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  1. #1
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    Part of the Unisaw Club

    I'm glad I waited and didn't buy either of the saws that I asked opinioins about in this closed thread.

    I ended up finding the below Unisaw for $300:

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    Re: Part of the Unisaw Club

    Congrats Zach. Assuming everything is in good shape, that's a good price on a classic Unisaw. Mine is a 1982 model and looks very similar to yours. If there is any money left in the budget, I would try to add an upmarket fence.
    I'll gladly tell you how I do something. Just please don't confuse that with the right way to do it, and almost certainly not the only way.


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    Re: Part of the Unisaw Club

    Great score Zach! I agree with what Bill said; a good fence is 50% of the quality and accuracy of the cut.
    Experience is a hard teacher; she gives the test first, and the lesson later.

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  6. #4
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    Re: Part of the Unisaw Club

    I am somewhat biased, very smart lad!

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  8. #5
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    Re: Part of the Unisaw Club

    Great find Zach.
    Measure twice... cut once... SCREAM LOUDLY... get another board

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  10. #6
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    Bob Vaughan
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    Re: Part of the Unisaw Club

    The original fence design can work satisfactory but it does have a chronic weak point. There's a rubber bushing in the fence clamping arm that gets worn out over the years. This rubber bushing puts the tension on the front rail. Leaving the fence clamped down will wear this bushing to the point that the fence doesn't hold well and won't align when the locking handle is rotated downward. Replace this bushing and the fence will operate as new. There's also a stamped sheet metal pivot in the rear that sometimes gets worn. If that's the case, then it needs replacement. Both parts aren't expensive and usually available from Renovo parts.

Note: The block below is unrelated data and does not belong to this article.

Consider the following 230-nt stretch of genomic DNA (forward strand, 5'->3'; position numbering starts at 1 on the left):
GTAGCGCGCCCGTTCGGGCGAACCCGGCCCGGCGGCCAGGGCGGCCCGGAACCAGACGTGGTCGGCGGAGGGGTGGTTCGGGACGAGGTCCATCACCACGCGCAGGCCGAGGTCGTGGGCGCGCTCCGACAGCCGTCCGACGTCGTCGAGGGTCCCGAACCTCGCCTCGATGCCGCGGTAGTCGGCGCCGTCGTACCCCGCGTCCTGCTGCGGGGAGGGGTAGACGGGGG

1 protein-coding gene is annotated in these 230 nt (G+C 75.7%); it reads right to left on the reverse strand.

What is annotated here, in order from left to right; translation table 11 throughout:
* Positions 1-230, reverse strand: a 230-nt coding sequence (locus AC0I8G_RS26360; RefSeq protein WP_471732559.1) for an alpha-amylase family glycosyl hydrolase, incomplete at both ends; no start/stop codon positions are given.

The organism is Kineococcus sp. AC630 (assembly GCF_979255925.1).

The locking arm, rubber bushings, and broken rear pivot. A new bushing is shown on the left and a new pivot is on the left (obviously)




    Another worn bushing that needs replacement


    There were two styles of locking arms. Both work equally well.
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  12. #7
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    Re: Part of the Unisaw Club

    Thanks all!

    Bob, thank you especially for the tip to rebuild the fence and the link for another parts supplier.

    I was adjusting the blad tilt tonight when I heard a "pop" and this is what I saw:



    After removing the top this:



    So, now I've joined OWWM, checked ebay and plan to call a local welding shop today.

    I have already watched the Fine Woodworking videos about restoring a Unisaw and I had read the unisaw disambly instructions found on OWWM. With the help of the written instructions, a friend and I tore the saw down last night.

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  13. #8